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Elementary Science Education

Ionic Bonding and Resulting Crystals, Minerals, and Rocks

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    • #8924

      Bernard Nebel

      Atoms of some elements readily give up or lose an electron. What happens to the charge of such an atom? Its number of protons will be one greater than its number of electrons; therefore it will have a positive charge, (plus one , +) and become what is called a positive ion. By the same token, some elements will loose two or three electrons to become  ++, and +++ ions. Atoms of other elements may gain one, two, or three electrons thus become negative ions with a charge of negative 1,2, or 3 (- , –  – , or – – -) .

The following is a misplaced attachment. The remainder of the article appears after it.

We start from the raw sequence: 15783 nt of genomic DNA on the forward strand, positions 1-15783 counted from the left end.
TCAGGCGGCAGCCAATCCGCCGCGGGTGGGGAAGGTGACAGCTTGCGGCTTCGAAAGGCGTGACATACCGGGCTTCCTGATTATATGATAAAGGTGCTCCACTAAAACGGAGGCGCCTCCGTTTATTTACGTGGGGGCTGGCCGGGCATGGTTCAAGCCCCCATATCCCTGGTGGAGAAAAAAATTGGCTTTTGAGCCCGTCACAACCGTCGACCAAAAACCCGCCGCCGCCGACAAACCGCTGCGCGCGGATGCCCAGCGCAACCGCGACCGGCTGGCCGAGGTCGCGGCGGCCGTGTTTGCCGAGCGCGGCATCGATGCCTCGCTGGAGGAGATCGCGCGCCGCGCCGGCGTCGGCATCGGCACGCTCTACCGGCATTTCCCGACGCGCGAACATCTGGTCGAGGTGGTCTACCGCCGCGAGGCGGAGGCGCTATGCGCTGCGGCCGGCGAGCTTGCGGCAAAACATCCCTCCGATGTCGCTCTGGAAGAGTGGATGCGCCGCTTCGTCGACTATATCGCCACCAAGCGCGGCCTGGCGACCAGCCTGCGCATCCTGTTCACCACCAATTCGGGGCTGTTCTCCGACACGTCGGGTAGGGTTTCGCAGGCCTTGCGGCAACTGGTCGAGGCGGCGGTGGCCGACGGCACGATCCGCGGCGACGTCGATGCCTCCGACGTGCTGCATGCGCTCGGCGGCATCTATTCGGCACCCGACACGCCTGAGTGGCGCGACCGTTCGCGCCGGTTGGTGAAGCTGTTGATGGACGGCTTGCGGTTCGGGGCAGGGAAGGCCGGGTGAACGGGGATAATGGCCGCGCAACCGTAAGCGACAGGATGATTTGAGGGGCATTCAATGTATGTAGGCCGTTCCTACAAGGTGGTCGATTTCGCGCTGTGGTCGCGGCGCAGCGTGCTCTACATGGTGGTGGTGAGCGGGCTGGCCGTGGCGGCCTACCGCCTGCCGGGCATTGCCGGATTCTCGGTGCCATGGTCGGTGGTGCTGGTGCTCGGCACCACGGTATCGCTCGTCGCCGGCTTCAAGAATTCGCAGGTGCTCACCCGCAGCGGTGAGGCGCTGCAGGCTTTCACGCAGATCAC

Opposite charges attract; like charges repel. Therefore, positive and negative ions may stick together like opposite poles of tiny magnets. This is called ionic bonding. The bonding does not result in a random cluster of positive and negative ions. The particular size and charge of the ions results in their packing together in a very specific arrangements. As many millions pack together this results in the formation of a crystal of a given mineral. Any rock is two or more minerals mixed together. 

      For example, table salt is a mineral, sodium chloride (Na+Cl-). These atoms/ions pack together to make whitish crystals that are perfect cubes.

      Type into your browser: salt crystals molecular structure

      Also, examine some gains of salt under a microscope (low power). Kids will see that almost every grain is a perfect cube. 

      For additional examples: type into your browser: 

      mineral crystals images

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